In 1835, Lord Glenelg, Secretary of State for War and the Colonies, offered perhaps the most hilarious argument for not reforming the constitution of Lower Canada.
69. It must be recollected that the form of Provincial Constitution in question is no modern experiment or plan of government, in favor of which nothing better than doubtful theory can be urged. A Council nominated by the King, and possessing a co-ordinate right of Legislation with the Representatives of the People, is an invariable part of the British Colonial Constitution in all the Transatlantic possessions, with the exception of those which still remain liable to the Legislative authority of the King in Council. In some of these colonies it has existed for nearly two centuries. Before the recognition of the United States as an independent Nation, it prevailed over every part of the British possessions in the North American Continent, not comprised within the limits of Colonies founded by Charters of incorporation. The considerations ought indeed to be weighty which should induce a departure from system recommended by so long and successful a course of historical precedent.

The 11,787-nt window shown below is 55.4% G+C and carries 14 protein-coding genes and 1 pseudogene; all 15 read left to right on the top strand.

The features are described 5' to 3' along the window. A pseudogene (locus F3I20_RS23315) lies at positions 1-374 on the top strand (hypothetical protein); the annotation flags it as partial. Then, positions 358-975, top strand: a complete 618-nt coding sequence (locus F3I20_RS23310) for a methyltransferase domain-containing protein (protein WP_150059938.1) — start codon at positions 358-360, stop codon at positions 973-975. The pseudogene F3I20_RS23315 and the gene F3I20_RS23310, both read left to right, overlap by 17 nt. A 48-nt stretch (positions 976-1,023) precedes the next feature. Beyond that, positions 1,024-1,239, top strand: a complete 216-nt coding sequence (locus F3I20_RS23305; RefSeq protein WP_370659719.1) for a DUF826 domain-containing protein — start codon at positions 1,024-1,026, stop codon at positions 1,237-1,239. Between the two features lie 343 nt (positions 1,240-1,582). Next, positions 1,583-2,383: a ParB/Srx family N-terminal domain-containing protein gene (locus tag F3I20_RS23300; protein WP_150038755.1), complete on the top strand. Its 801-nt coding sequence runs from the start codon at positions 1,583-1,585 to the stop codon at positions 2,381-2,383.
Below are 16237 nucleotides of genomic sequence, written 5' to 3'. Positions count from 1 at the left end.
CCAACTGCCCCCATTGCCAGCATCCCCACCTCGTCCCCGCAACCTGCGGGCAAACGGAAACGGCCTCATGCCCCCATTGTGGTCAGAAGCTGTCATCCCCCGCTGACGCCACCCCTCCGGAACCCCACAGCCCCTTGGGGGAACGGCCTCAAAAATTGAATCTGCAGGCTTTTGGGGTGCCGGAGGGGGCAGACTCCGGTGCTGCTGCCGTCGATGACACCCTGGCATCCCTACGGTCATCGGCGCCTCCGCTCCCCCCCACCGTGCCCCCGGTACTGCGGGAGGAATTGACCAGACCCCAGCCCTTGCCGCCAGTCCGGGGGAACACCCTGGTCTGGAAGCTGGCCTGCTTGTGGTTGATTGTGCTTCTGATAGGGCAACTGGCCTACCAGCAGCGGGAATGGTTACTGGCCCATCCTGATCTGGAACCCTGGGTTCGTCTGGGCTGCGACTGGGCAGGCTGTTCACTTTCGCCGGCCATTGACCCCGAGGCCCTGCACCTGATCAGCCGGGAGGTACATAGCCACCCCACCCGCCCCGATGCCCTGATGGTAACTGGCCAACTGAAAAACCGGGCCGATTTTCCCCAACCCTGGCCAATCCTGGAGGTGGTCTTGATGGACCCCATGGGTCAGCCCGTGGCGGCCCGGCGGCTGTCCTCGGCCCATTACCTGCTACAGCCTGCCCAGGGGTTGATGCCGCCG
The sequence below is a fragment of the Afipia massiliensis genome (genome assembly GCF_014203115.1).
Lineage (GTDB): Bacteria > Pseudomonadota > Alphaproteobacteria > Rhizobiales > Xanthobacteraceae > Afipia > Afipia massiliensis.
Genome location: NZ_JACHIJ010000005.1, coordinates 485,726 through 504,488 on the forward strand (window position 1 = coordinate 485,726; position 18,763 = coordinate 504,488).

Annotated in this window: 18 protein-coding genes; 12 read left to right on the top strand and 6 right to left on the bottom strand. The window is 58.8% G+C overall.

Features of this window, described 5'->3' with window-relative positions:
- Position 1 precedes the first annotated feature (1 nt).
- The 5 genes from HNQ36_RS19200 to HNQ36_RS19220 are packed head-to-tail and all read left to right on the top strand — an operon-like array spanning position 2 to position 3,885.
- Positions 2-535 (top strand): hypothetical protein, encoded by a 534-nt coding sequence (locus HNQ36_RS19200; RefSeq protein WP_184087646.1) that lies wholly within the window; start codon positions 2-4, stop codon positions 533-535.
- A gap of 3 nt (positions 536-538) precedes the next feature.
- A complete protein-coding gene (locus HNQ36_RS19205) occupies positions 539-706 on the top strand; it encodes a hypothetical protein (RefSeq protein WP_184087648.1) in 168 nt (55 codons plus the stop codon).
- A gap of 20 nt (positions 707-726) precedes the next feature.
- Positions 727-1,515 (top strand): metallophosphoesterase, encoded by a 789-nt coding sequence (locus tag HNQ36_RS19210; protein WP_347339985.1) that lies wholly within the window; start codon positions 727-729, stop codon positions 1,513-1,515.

Given such an argument, Canadians could scarcely be blamed if they took the hint and rebelled the following year.
Consulted for this post
“Copy of a Despatch from Lord Glenelg to the Earl of Gosford, the Right Hon. Sir C. E. Grey, and Sir G. Gipps, His Majesty’s Commissioners of Inquiry in Lower Canada”, reproduced in Journals of the House of Assembly of Lower-Canada, 46 (1836): 45-46